“The bodies were badly mangled,” says local priest Pablo Espinoza, still in a state of shock. Espinoza and a group of volunteers had come from the neighboring municipality of Rancho Grande to help with the search and rescue efforts. Residents were the first to start searching. The landslide occurred at roughly 3:00 p.m. on Tuesday, but heavy rain, downed trees, dense fog, and disruptions to communication services prevented immediate word of the disaster from getting out, so volunteers from the nearby communities of Carmen 1, 2, 3 and 4 joined the survivors of San Martín and started digging through the mud.
To get to the finca where the landslide occurred requires navigating a narrow, rocky, and uneven road, then making a roughly four kilometer climb up and over the mountain. The wind and heavy rain from the storm had made the journey even more tedious. And, an enormous uprooted tree had blocked the road. San Martín had been cut off from the world.
At around 10:00 p.m. on Tuesday night, the Sandinista mayor from El Tuma La Dalia, Jaime Araúz, had arrived in the area but was unable to make it all the way to San Martín because of the blocked road. It wasn’t until 5:00 a.m. on Wednesday morning that the government's response arrived: the police, the army, and the Matagalpa municipal authorities, along with a mechanical loader that spent hours working to remove the tree.
Meanwhile, higher up on the mountain, residents were exhausted and nervous. The search efforts involved digging into the hillside, which some feared could set off another landslide. Early Wednesday morning, the Political Secretary for the Department of Matagalpa, Pedro Haslam, took command of the crisis response. From that moment on, the situation became shrouded in secrecy.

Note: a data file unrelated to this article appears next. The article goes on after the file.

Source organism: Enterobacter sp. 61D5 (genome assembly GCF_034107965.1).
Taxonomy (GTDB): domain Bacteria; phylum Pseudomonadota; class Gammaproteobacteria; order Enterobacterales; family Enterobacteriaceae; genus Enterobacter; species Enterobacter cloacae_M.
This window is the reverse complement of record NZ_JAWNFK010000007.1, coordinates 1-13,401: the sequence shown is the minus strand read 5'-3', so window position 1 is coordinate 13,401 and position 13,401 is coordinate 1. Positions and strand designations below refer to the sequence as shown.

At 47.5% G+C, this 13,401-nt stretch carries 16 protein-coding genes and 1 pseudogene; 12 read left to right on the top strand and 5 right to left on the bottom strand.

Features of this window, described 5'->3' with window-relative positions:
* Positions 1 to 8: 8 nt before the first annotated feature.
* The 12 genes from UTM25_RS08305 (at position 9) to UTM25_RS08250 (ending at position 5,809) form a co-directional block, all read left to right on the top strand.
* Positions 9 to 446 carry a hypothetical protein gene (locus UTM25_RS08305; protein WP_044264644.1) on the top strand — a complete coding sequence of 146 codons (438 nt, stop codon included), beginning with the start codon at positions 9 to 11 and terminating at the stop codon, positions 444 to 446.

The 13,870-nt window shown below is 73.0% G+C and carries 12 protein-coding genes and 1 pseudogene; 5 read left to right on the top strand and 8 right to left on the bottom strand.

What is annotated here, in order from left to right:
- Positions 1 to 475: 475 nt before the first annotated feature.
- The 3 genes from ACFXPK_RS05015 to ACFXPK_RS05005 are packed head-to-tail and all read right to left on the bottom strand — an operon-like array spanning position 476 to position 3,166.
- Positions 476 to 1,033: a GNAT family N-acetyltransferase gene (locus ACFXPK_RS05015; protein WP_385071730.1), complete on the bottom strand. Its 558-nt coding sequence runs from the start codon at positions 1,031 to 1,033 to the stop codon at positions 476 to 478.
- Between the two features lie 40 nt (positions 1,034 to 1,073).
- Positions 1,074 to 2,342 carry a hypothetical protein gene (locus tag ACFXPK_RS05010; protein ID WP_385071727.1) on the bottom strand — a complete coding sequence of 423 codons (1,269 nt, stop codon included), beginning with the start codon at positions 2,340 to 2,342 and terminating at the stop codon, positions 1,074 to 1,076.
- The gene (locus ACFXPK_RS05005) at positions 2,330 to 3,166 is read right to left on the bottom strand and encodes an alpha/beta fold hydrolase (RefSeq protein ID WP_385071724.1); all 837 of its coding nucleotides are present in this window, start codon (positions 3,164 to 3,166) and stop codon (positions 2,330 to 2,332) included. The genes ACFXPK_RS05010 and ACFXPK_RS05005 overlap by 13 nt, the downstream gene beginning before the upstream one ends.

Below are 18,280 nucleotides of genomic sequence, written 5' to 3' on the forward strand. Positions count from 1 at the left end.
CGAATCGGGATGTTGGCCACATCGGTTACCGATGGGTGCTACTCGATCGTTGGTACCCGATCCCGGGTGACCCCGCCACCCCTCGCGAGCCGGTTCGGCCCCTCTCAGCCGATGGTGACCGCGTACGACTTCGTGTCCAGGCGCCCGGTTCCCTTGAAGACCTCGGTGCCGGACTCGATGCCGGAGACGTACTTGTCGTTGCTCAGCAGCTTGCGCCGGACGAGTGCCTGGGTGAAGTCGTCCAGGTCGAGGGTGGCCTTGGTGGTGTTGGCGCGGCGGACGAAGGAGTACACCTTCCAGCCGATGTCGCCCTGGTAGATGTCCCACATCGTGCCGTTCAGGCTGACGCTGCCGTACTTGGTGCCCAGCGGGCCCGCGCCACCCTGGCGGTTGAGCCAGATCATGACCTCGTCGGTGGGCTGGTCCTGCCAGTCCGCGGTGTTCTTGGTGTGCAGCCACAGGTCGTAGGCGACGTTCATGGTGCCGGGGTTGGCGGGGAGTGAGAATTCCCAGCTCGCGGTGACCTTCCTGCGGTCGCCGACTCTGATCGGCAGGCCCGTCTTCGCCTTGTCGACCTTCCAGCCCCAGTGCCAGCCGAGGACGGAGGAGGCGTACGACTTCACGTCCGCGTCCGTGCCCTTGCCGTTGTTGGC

Before anyone from outside of the community was able to enter the disaster zone and assess the damage, the owners of the coffee fincas estimated that between 25 and 30 people had been killed in the mudslide. Since the five households in San Martín had been razed to the ground, the landowners, who had no contact with their foremen, had assumed the massive mudslide had buried everyone. The little information that had made it out of Macizo de Peñas Blancas collided with the grim memories of the 1998 Casita Volcano tragedy, when Hurricane Mitch left thousands buried underground.
But by Wednesday morning, many of those believed to have died during the storm began appearing in the community. Campesinos from around the region scrambled to join the search efforts, and with the arrival of the authorities, more than 400 people had come up the mountain.
As the search and rescue efforts progressed, Pedro Haslam reported that four people were rescued alive and eleven remained buried. Of those eleven, the bodies of only nine have been recovered thus far. Volunteer rescuers say that other homes on the other side of the landslide were also impacted, but the government has yet to report any such information. Before the authorities had disclosed any details about the victims, evangelical pastors who had arrived earlier to San Martín had already begun making a list. On a sheet of ruled paper, the pastors had written the names of Martha Lorena Hernández and her two children, ages seven and nine, as well as those of the Otero family.
Basiliso Hernández, father of Martha Lorena and grandfather to her two children, had arrived at the scene by 3:00 pm Wednesday afternoon—24 hours after the incident. Hernández is an aging campesino, in good physical shape. His eyes—full of sorrow, though not completely broken— were deep and glassy the day he came to recover his dead. “They all died. All three of them, is what they told me,” he said with the same resilience I’ve seen so many times before among Nicaragua’s campesinos, who seem to assimilate unforeseen tragedies with a naturalness that appears almost intrinsic. Whether it was the war in the ‘80s, or the murders perpetrated by the armed forces of the current government, or a landslide that buries their loved ones alive—there is a constant readiness to overcome death and continue the quiet work of tending the land.
Like Basiliso, the other relatives of the victims in Macizo de Peñas Blancas were not notified that their loved ones were dead or missing until Wednesday. Pedro Haslam, along with the police and others in his entourage, took command of the incident response. They controlled and monopolized any information relating to the disaster, in an apparent and incomprehensible attempt to obfuscate what was clearly a great tragedy.